Alex Tew didn’t give a damn about paying his “dues.”
At 21, he was about to start a three-year business management course at the University of Nottingham . . . but there was one significant problem: money. He didn’t want to be saddled with ridiculous student loan debt he would work years to pay off. Most students his age just shrug and accept that society “requires” them to play by the rules. Tew’s mind was in a completely different place.
After brainstorming ideas to make some extra income to pay off the loans quickly he decided to launch a basic website that would sell one million pixels on the homepage to advertisers for $1 each. A truly strange idea in 2005 that has since been copied ad nauseam.
Though Tew is from England, he thought “million dollar” was more attractive than “million pound” from a marketing perspective. There are more Americans online as well, so he decided to go with US currency. For the record, I think he was right!
The pixels are too small to see individually, so they were to be be sold in blocks of 10×10 for a minimum purchase of $100. Each advertiser could choose what pictures they wanted to display in their allotted space and to where they wanted the pixels to link. The plan was ingeniously simple . . . but Alex had no idea if it would actually work.
“From the outset I knew the idea had potential, but it was one of those things that could have gone either way,” he remarked on FT.com. “My thinking was I had nothing to lose (apart from the 50 Euros or so it cost to register the domain and setup the hosting). I knew that the idea was quirky enough to create interest . . . . The internet is a very powerful medium.”
The Million Dollar Homepage opened up shop on Aug. 26, 2005.
The Million Dollar Homepage
The first few sales rolled in slowly — mostly to family and friends — propelled entirely by word of mouth. Word spread more quickly as people heard about the site. The BBC picked up the story and it blew up. Visitors poured in. Advertisers lined up. After only one month, the site had made more than $250,000. After two months, it topped $500,000.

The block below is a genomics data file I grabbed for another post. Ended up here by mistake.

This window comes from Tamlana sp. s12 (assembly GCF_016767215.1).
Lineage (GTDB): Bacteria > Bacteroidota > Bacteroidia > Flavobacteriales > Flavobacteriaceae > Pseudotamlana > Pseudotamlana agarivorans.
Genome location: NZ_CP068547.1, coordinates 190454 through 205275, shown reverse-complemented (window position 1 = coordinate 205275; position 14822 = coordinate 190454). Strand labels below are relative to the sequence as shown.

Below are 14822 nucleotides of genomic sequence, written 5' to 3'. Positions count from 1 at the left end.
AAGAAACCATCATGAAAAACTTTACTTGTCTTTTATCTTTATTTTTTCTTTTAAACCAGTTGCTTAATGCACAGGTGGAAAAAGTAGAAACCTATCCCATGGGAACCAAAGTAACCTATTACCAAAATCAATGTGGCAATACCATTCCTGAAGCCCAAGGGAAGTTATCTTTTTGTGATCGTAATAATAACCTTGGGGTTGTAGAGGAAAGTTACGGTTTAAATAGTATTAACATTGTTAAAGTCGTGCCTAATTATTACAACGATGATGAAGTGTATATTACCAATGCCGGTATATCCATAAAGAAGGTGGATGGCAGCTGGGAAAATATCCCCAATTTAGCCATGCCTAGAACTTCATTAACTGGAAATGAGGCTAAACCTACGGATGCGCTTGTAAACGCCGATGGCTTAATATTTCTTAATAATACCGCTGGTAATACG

Demand spiked around New Year’s 2006 when only 1,000 pixels were left. In the interest of fairness, Tew auctioned the remaining slots off on Ebay to the tune of $38,100. He’d just made $1,037,100 in five months. Media attention was largely praiseworthy, calling the idea a brilliant example of novel, innovative advertising and entrepreneurship in the internet age.
Naturally, others were less enthused. Don Oldenburg of the Washington Post called the site “a cheap, mind-bogglingly lucrative marketing monstrosity, an advertising badlands of spam, banner ads and pop-ups.” He went on to write “it looks like a bulletin board on designer steroids, an advertising train wreck you can’t not look at. It’s like getting every pop-up ad you ever got in your life, at once. It’s the Internet equivalent of suddenly feeling like you want to take a shower.”
Commentary like this always makes me laugh because it’s a prime example of how deeply ingrained the “pay your dues” mentality runs in many of us.
Oldenburg (perhaps appropriately named?) seems to imply that perhaps Tew doesn’t “deserve” such praise or reward because The Million Dollar Homepage doesn’t follow procedure. It’s way outside the box. It’s ugly.
At the very root of his complaint, he probably feels like Tew’s success wasn’t earned. I get it where he’s coming from. To witness a stupid, simple website like this make more in five months than most traditional employees make in an entire career might be infuriating and mind-boggling to some.
It triggers the same type of rage you feel when you see an invention on late night TV and think to yourself, “I could have thought of that!” I’ve been there. The urge to give in to jealousy and envy is strong. But, to the hackers, misfits and rebels of our generation, these types of massive wins by the underdogs of society are simply validation that we’re on the right path. Their success means that we can do the same. You are part of this new world and the opportunity to make such massive strides is yours as well as Alex’s.
Am I telling you to go out and build another Million Dollar Homepage? Of course not. It probably wouldn’t work. The allure was in the novelty. What you should be paying attention to is Tew’s trajectory and overall approach to creating his life. His willingness to take risks. His rejection of the “time spent” model and his playful approach to ethically skipping steps and getting ahead. This is how you need to start thinking.
Jace Hall told me years ago, you don’t need to pass through “B” to move from “A” to “C.” With creativity and hustle, you can live the life of your dreams now. Not in 30 years.
Oh, by the way: After the success of The Million Dollar Homepage, Tew dropped out of the business degree he was fundraising for in the first place. And not a single due was paid. Take that, establishment.
On – 24 Apr, 2017 By Daniel DiPiazza